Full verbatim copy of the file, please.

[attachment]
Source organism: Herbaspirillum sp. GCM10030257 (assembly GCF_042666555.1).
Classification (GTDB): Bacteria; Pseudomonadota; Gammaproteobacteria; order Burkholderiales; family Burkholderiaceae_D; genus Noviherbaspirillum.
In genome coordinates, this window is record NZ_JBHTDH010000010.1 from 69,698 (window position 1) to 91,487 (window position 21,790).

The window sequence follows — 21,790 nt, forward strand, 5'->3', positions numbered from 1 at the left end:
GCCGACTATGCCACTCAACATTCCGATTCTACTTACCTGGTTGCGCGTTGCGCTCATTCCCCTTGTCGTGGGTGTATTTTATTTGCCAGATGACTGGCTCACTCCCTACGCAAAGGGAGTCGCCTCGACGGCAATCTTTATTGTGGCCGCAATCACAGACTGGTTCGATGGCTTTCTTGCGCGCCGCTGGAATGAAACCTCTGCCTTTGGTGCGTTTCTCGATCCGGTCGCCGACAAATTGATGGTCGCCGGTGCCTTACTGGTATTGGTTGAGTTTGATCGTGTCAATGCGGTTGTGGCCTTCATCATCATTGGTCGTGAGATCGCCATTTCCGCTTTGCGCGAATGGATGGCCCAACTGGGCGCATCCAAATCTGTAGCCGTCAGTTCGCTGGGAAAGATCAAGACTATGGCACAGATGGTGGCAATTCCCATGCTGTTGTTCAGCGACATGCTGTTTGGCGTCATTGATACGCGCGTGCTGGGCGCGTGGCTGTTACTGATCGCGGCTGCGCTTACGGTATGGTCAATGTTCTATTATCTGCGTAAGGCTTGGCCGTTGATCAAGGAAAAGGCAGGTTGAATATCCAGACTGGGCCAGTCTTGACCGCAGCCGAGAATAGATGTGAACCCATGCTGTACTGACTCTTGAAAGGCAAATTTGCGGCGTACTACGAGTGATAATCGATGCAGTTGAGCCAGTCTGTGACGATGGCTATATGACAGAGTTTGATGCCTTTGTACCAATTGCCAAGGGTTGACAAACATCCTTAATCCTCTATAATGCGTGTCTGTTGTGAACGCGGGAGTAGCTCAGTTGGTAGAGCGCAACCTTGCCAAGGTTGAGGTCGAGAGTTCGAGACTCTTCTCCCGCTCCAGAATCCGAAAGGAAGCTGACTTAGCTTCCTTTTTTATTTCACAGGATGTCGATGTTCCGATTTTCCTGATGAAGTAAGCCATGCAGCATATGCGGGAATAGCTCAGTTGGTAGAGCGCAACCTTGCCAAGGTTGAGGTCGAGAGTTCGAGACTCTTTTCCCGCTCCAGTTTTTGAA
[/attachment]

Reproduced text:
Source organism: Herbaspirillum sp. GCM10030257 (assembly GCF_042666555.1).
Classification (GTDB): Bacteria; Pseudomonadota; Gammaproteobacteria; order Burkholderiales; family Burkholderiaceae_D; genus Noviherbaspirillum.
In genome coordinates, this window is record NZ_JBHTDH010000010.1 from 69,698 (window position 1) to 91,487 (window position 21,790).

The window sequence follows — 21,790 nt, forward strand, 5'->3', positions numbered from 1 at the left end:
GCCGACTATGCCACTCAACATTCCGATTCTACTTACCTGGTTGCGCGTTGCGCTCATTCCCCTTGTCGTGGGTGTATTTTATTTGCCAGATGACTGGCTCACTCCCTACGCAAAGGGAGTCGCCTCGACGGCAATCTTTATTGTGGCCGCAATCACAGACTGGTTCGATGGCTTTCTTGCGCGCCGCTGGAATGAAACCTCTGCCTTTGGTGCGTTTCTCGATCCGGTCGCCGACAAATTGATGGTCGCCGGTGCCTTACTGGTATTGGTTGAGTTTGATCGTGTCAATGCGGTTGTGGCCTTCATCATCATTGGTCGTGAGATCGCCATTTCCGCTTTGCGCGAATGGATGGCCCAACTGGGCGCATCCAAATCTGTAGCCGTCAGTTCGCTGGGAAAGATCAAGACTATGGCACAGATGGTGGCAATTCCCATGCTGTTGTTCAGCGACATGCTGTTTGGCGTCATTGATACGCGCGTGCTGGGCGCGTGGCTGTTACTGATCGCGGCTGCGCTTACGGTATGGTCAATGTTCTATTATCTGCGTAAGGCTTGGCCGTTGATCAAGGAAAAGGCAGGTTGAATATCCAGACTGGGCCAGTCTTGACCGCAGCCGAGAATAGATGTGAACCCATGCTGTACTGACTCTTGAAAGGCAAATTTGCGGCGTACTACGAGTGATAATCGATGCAGTTGAGCCAGTCTGTGACGATGGCTATATGACAGAGTTTGATGCCTTTGTACCAATTGCCAAGGGTTGACAAACATCCTTAATCCTCTATAATGCGTGTCTGTTGTGAACGCGGGAGTAGCTCAGTTGGTAGAGCGCAACCTTGCCAAGGTTGAGGTCGAGAGTTCGAGACTCTTCTCCCGCTCCAGAATCCGAAAGGAAGCTGACTTAGCTTCCTTTTTTATTTCACAGGATGTCGATGTTCCGATTTTCCTGATGAAGTAAGCCATGCAGCATATGCGGGAATAGCTCAGTTGGTAGAGCGCAACCTTGCCAAGGTTGAGGTCGAGAGTTCGAGACTCTTTTCCCGCTCCAGTTTTTGAA